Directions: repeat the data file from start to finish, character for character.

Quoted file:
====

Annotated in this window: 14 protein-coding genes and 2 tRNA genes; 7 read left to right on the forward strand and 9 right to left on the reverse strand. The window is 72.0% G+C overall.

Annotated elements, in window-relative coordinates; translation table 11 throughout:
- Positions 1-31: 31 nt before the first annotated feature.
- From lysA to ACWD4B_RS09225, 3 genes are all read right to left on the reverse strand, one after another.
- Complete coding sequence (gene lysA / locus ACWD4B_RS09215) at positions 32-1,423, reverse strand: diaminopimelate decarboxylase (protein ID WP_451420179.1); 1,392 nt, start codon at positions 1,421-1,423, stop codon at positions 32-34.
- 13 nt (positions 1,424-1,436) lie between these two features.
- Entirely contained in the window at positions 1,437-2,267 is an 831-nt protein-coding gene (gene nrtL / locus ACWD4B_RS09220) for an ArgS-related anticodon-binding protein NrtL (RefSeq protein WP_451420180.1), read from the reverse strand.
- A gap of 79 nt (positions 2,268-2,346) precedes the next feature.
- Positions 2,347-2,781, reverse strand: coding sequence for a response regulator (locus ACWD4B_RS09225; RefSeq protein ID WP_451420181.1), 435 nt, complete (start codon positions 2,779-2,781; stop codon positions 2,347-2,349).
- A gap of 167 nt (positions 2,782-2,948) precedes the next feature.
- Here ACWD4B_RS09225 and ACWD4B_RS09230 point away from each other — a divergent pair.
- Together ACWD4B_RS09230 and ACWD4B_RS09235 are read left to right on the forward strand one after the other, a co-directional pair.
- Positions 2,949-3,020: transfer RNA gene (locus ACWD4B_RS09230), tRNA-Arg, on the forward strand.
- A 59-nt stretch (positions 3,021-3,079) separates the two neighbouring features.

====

Annotated in this window: 14 protein-coding genes and 2 tRNA genes; 7 read left to right on the forward strand and 9 right to left on the reverse strand. The window is 72.0% G+C overall.

Annotated elements, in window-relative coordinates; translation table 11 throughout:
- Positions 1-31: 31 nt before the first annotated feature.
- From lysA to ACWD4B_RS09225, 3 genes are all read right to left on the reverse strand, one after another.
- Complete coding sequence (gene lysA / locus ACWD4B_RS09215) at positions 32-1,423, reverse strand: diaminopimelate decarboxylase (protein ID WP_451420179.1); 1,392 nt, start codon at positions 1,421-1,423, stop codon at positions 32-34.
- 13 nt (positions 1,424-1,436) lie between these two features.
- Entirely contained in the window at positions 1,437-2,267 is an 831-nt protein-coding gene (gene nrtL / locus ACWD4B_RS09220) for an ArgS-related anticodon-binding protein NrtL (RefSeq protein WP_451420180.1), read from the reverse strand.
- A gap of 79 nt (positions 2,268-2,346) precedes the next feature.
- Positions 2,347-2,781, reverse strand: coding sequence for a response regulator (locus ACWD4B_RS09225; RefSeq protein ID WP_451420181.1), 435 nt, complete (start codon positions 2,779-2,781; stop codon positions 2,347-2,349).
- A gap of 167 nt (positions 2,782-2,948) precedes the next feature.
- Here ACWD4B_RS09225 and ACWD4B_RS09230 point away from each other — a divergent pair.
- Together ACWD4B_RS09230 and ACWD4B_RS09235 are read left to right on the forward strand one after the other, a co-directional pair.
- Positions 2,949-3,020: transfer RNA gene (locus ACWD4B_RS09230), tRNA-Arg, on the forward strand.
- A 59-nt stretch (positions 3,021-3,079) separates the two neighbouring features.